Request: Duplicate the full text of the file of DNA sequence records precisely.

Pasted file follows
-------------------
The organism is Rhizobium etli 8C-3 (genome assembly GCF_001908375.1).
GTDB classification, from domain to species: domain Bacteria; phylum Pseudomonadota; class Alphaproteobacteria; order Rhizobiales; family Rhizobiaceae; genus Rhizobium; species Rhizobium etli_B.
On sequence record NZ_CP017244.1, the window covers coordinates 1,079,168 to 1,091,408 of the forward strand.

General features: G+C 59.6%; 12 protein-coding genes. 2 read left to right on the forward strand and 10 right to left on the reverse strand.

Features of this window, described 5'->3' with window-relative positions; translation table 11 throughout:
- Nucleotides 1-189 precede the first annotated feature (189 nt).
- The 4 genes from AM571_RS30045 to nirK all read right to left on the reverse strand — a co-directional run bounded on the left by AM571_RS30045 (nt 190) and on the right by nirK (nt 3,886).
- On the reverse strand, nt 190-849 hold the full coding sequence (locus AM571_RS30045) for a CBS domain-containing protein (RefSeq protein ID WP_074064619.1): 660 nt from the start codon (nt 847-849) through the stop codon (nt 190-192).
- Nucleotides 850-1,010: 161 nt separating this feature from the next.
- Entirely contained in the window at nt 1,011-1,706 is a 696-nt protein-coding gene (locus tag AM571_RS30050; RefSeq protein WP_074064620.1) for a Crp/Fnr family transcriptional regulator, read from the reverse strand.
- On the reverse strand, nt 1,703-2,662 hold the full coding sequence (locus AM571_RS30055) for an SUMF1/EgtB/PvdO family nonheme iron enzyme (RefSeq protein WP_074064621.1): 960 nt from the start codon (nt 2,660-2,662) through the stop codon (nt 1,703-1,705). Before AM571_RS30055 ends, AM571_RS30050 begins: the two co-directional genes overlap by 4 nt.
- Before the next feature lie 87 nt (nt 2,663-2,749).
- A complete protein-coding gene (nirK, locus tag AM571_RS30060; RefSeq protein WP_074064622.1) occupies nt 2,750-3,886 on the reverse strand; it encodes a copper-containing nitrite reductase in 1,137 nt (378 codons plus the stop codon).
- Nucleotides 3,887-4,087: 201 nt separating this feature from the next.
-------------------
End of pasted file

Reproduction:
The organism is Rhizobium etli 8C-3 (genome assembly GCF_001908375.1).
GTDB classification, from domain to species: domain Bacteria; phylum Pseudomonadota; class Alphaproteobacteria; order Rhizobiales; family Rhizobiaceae; genus Rhizobium; species Rhizobium etli_B.
On sequence record NZ_CP017244.1, the window covers coordinates 1,079,168 to 1,091,408 of the forward strand.

General features: G+C 59.6%; 12 protein-coding genes. 2 read left to right on the forward strand and 10 right to left on the reverse strand.

Features of this window, described 5'->3' with window-relative positions; translation table 11 throughout:
- Nucleotides 1-189 precede the first annotated feature (189 nt).
- The 4 genes from AM571_RS30045 to nirK all read right to left on the reverse strand — a co-directional run bounded on the left by AM571_RS30045 (nt 190) and on the right by nirK (nt 3,886).
- On the reverse strand, nt 190-849 hold the full coding sequence (locus AM571_RS30045) for a CBS domain-containing protein (RefSeq protein ID WP_074064619.1): 660 nt from the start codon (nt 847-849) through the stop codon (nt 190-192).
- Nucleotides 850-1,010: 161 nt separating this feature from the next.
- Entirely contained in the window at nt 1,011-1,706 is a 696-nt protein-coding gene (locus tag AM571_RS30050; RefSeq protein WP_074064620.1) for a Crp/Fnr family transcriptional regulator, read from the reverse strand.
- On the reverse strand, nt 1,703-2,662 hold the full coding sequence (locus AM571_RS30055) for an SUMF1/EgtB/PvdO family nonheme iron enzyme (RefSeq protein WP_074064621.1): 960 nt from the start codon (nt 2,660-2,662) through the stop codon (nt 1,703-1,705). Before AM571_RS30055 ends, AM571_RS30050 begins: the two co-directional genes overlap by 4 nt.
- Before the next feature lie 87 nt (nt 2,663-2,749).
- A complete protein-coding gene (nirK, locus tag AM571_RS30060; RefSeq protein WP_074064622.1) occupies nt 2,750-3,886 on the reverse strand; it encodes a copper-containing nitrite reductase in 1,137 nt (378 codons plus the stop codon).
- Nucleotides 3,887-4,087: 201 nt separating this feature from the next.